Internet fraud FBI stops 53 people

According to a report by the New York Times, the FBI has launched its "Operation Phish Phry" and just arrested 53 people suspected of being involved in a major case of fraud on Internet phishing. These arrests took place in Southern California, Nevada and North Carolina. For its part, Egypt is poised to arrest 47 people found complicit in these criminal actions including Internet activities.

The report charges these people were deceived users to collect their bank details and get in at least 2 million dollars. This case would have started in 2007 until September 2009. According to the FBI, is the first time so many of those arrested are mixed with one such case. The victims of this wave of phishing were clients of two of the country’s biggest banks: Bank of America and Wells Fargo.

In the traditional way of phishing, email received seemed legitimate and come from the banks in question and offered a link to a fraudulent website mimicking that of the financial institution. From this page the user was prompted to enter their personal and financial information. The stolen money was paid into the bank accounts of pirates based in the United States, which then transferred a portion of these funds to associates based in Egypt. "Everything was very well done, very well thought out and everyone was paid," says Bolcar, head of the FBI in Los Angeles.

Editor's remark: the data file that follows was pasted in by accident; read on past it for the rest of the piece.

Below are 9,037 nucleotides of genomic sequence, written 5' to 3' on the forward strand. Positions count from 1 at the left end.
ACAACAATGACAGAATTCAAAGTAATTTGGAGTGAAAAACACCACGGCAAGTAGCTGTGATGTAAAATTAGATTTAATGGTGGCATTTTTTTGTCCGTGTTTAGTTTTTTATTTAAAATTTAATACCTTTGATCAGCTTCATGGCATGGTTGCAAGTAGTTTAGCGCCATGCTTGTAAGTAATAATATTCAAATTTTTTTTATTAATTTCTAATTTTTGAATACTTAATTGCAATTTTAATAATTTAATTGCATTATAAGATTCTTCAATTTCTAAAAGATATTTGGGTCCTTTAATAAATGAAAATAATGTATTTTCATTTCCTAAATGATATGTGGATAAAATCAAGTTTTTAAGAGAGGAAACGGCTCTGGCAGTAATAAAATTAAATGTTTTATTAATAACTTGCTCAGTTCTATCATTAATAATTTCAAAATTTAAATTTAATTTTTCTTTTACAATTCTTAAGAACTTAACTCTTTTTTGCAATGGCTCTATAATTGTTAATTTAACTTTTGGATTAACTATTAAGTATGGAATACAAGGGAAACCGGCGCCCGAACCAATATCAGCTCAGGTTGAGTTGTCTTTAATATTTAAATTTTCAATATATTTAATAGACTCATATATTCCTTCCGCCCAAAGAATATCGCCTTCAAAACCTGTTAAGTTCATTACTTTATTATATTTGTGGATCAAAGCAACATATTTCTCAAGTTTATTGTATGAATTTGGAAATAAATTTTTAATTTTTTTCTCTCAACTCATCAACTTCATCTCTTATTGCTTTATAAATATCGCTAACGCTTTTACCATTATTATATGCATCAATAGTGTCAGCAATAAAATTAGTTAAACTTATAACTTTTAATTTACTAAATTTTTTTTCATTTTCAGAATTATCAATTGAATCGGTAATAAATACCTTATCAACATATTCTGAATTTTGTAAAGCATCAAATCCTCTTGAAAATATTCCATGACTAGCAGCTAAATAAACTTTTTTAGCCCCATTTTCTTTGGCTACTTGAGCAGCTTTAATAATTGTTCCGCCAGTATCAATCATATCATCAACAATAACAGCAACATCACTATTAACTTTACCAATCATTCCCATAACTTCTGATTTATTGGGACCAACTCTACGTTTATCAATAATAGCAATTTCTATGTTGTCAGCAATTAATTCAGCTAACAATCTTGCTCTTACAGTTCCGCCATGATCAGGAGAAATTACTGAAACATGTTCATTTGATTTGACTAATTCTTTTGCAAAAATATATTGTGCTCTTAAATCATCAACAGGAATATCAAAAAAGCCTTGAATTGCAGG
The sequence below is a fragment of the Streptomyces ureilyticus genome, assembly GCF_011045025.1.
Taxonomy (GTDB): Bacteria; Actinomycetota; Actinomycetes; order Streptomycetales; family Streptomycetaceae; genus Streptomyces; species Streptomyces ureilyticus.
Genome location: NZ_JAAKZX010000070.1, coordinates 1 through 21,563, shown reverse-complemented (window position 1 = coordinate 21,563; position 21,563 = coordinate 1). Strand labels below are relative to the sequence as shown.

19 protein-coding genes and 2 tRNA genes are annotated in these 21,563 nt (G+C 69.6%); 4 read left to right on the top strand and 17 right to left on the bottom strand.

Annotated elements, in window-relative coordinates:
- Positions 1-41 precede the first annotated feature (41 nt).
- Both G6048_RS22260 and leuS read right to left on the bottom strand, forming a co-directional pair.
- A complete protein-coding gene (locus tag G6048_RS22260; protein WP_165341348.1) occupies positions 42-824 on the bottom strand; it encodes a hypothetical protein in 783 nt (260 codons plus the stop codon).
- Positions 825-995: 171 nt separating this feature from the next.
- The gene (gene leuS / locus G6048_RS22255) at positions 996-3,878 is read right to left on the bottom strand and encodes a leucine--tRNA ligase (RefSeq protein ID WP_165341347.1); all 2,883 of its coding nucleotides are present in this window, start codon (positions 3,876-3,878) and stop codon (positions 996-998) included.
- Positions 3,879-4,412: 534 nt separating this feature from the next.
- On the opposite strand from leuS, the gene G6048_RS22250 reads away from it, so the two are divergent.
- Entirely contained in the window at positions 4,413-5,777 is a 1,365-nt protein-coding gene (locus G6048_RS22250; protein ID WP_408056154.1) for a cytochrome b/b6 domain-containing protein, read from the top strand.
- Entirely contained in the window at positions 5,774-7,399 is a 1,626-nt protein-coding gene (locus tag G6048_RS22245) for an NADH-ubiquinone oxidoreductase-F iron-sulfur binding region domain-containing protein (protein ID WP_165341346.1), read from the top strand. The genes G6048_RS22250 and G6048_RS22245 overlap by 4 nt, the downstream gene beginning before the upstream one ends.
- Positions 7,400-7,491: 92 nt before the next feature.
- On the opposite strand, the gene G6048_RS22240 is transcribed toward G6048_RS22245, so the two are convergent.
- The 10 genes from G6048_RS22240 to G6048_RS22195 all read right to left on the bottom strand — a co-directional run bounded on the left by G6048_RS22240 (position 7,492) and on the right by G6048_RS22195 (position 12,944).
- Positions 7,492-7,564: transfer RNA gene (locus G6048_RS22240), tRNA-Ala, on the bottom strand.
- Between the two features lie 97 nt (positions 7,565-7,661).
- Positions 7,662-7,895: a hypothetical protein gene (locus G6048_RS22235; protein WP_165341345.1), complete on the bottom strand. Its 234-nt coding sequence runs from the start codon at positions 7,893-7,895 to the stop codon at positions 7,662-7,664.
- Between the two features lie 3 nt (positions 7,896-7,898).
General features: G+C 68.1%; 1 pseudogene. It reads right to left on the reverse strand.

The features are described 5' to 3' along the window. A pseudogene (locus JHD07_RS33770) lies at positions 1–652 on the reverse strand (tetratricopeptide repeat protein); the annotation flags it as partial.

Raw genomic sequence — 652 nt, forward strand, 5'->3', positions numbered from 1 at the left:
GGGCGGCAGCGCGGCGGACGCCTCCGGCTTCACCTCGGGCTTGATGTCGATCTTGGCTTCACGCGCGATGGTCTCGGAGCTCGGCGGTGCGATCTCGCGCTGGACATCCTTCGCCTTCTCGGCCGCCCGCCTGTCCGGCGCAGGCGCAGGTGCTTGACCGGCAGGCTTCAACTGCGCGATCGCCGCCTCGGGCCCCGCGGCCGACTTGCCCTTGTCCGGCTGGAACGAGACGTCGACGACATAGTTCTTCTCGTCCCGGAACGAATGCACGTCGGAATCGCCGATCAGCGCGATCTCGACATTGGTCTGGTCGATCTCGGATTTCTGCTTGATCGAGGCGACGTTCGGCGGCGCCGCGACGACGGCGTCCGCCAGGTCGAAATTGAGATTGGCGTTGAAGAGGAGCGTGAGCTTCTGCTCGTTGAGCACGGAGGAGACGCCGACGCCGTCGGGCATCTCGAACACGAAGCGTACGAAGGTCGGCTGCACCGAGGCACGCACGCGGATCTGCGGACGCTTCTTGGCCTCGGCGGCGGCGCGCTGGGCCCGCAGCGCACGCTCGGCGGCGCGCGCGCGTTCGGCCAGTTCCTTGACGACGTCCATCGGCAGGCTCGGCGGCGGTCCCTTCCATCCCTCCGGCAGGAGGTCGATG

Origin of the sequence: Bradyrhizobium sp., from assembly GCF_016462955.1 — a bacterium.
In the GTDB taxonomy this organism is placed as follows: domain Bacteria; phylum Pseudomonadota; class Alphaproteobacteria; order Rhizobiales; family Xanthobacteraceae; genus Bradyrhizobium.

At the head of this network, we found Kenneth Joseph Lucas, a young man of 25 years helped by John Clarke and Nichole Merz. All 53 people arrested could face up to 20 years imprisonment.


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